Compressing Video for Use in Articulate Storyline

Trying to find the right settings for video compression can be a tricky thing when it comes to streaming media.  You want the video to look as clean and clear as possible without losing any quality, but you also don’t want super large files that take forever to load over internet connections. Where is the happy medium? It all depends on your project and what sort of files you are compressing to.  In this blog we are going to be discussing using Flash Video Files (FLV) within Articulate Storyline.

We used FLV files for our project because we shot our subject on a green screen. The green screen allowed us to key him out and onto any background that we wanted and create an alpha channel on the video. The alpha channel is really a mask– it specifies how the pixel’s colors should be merged with another pixel when the two are overlaid, one on top of the other. Storyline accepts .mov files with alpha channels, but it converts the .mov file to an MP4 file and gets rid of the alpha channel, rendering your file useless. If you are not using an alpha channel on your video, compressing to MP4 files works great.

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Scott Downey, Associate Professor of Agricultural Economics at Purdue University, shot in front of green screen for an eLearning presentation.

Since we shot our subject in 1080p HD (1902×1080 pixels) and our module slide size was 756×571, we decided to resize the video in After Effects (where we created the alpha channel) to fit the new dimensions of the Storyline slide.  We then had to convert and compress the footage to an FLV file. This is where you want to make sure that the quality of your compressed footage meets that happy medium.  We found that compressing the footage to 1200kbps kept the quality looking great and kept the file size down quite a bit.  We could have dropped the compression rate down to 1000kbps or even 800kbps, but the audio and video would go out of sync and the quality of the video was starting to suffer.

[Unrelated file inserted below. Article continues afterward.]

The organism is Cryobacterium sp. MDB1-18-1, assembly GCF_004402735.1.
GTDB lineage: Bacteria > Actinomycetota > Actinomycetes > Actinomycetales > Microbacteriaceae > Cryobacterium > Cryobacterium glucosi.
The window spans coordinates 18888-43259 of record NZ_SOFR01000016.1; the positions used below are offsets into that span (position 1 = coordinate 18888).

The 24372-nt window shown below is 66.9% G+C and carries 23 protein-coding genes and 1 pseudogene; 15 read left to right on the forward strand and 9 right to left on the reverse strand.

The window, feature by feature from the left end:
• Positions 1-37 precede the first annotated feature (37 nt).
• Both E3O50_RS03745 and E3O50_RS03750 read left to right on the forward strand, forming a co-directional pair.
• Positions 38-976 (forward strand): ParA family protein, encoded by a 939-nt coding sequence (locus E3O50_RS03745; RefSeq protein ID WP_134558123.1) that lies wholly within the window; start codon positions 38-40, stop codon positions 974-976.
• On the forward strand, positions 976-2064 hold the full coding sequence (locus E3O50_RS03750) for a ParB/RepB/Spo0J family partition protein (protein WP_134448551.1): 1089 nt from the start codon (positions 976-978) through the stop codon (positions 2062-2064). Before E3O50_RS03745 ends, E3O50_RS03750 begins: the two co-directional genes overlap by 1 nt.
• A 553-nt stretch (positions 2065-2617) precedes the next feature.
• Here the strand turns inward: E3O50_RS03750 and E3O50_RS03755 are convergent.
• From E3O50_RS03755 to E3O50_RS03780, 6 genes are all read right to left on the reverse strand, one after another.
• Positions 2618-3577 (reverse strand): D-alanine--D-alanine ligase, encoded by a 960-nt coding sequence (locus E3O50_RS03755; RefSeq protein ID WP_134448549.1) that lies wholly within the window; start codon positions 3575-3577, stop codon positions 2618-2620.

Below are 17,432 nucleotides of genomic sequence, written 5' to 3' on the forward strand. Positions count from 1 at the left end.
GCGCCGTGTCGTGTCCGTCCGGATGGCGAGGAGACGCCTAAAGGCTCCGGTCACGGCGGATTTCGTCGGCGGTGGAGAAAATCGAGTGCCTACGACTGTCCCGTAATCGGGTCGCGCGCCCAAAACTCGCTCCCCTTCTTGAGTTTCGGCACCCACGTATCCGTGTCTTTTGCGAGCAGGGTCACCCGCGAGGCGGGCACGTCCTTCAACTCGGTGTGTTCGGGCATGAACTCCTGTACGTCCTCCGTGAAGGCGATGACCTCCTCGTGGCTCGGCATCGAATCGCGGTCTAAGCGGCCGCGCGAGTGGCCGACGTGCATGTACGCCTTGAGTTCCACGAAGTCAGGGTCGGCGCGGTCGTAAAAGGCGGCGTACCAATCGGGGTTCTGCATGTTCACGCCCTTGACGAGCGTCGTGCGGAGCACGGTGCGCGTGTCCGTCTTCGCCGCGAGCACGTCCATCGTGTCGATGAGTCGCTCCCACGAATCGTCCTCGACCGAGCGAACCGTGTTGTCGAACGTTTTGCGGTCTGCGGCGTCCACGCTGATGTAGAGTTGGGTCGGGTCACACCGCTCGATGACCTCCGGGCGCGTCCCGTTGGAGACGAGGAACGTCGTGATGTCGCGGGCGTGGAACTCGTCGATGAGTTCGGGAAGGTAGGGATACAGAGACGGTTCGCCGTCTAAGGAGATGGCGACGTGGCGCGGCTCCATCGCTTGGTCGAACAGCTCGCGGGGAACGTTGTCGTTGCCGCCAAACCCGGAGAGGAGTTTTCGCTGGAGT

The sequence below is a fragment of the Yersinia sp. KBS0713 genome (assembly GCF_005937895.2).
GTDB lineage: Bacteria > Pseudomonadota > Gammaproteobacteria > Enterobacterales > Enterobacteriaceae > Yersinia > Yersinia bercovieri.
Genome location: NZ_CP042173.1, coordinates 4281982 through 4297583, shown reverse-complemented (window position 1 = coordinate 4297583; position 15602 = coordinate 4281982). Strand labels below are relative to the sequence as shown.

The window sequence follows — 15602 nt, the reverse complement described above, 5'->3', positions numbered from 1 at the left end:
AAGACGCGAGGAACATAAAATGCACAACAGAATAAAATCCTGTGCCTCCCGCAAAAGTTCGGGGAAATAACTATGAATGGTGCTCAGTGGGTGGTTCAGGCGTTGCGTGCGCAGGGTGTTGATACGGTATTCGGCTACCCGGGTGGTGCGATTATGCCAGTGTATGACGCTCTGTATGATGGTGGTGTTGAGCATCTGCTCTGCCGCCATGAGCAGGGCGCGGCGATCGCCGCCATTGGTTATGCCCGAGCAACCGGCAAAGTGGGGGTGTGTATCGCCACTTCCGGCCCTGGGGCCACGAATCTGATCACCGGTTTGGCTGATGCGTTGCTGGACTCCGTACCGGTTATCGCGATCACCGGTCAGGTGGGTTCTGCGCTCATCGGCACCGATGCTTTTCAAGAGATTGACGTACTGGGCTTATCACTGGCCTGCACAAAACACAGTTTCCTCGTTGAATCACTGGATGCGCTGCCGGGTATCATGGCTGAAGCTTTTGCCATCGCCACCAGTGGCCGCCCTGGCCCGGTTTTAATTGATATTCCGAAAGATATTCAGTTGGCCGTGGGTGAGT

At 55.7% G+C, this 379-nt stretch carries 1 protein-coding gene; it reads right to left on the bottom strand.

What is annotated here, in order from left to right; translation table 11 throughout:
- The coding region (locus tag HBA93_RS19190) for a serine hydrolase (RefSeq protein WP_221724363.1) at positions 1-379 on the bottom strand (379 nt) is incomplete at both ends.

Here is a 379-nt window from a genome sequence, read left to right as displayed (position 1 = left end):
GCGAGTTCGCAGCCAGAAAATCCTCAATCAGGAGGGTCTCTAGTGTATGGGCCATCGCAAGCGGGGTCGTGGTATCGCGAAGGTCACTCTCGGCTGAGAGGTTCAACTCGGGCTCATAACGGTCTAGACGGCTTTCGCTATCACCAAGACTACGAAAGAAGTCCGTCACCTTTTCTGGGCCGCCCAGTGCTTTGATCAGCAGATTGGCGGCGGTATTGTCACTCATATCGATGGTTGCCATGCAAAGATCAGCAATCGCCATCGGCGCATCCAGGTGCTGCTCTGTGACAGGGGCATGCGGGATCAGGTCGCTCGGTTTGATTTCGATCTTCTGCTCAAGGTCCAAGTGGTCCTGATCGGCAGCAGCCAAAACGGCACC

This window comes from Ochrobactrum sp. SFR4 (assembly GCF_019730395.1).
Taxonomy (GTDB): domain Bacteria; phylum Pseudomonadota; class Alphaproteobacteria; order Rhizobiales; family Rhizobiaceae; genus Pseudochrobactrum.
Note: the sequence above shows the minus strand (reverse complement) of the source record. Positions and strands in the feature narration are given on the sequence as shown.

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Scott Downey from Purdue University with the green screen keyed out and edited on a new background using an alpha channel in the FLV video file.

Overall, it really does depend on your project and what sort of footage you are using.  Someone standing and talking to the camera won’t have as much data information to process as footage of a basketball game or a concert. It takes more data to process footage that is changing rapidly, so you might have to tweak your settings a bit to see what works best for you.

Remember to consider your audience when creating FLV files. Apple products such as iPhones or iPads do not read FLV files, so you have to be sure that anyone who is viewing your eLearning Project is doing so on a device that is compatible. If you are using alpha channels, this is a very difficult thing to navigate around, so be careful. But, if you are just creating video files without alpha channels your best bet is converting your footage to MP4 files and publishing your files with the HTML5 option selected.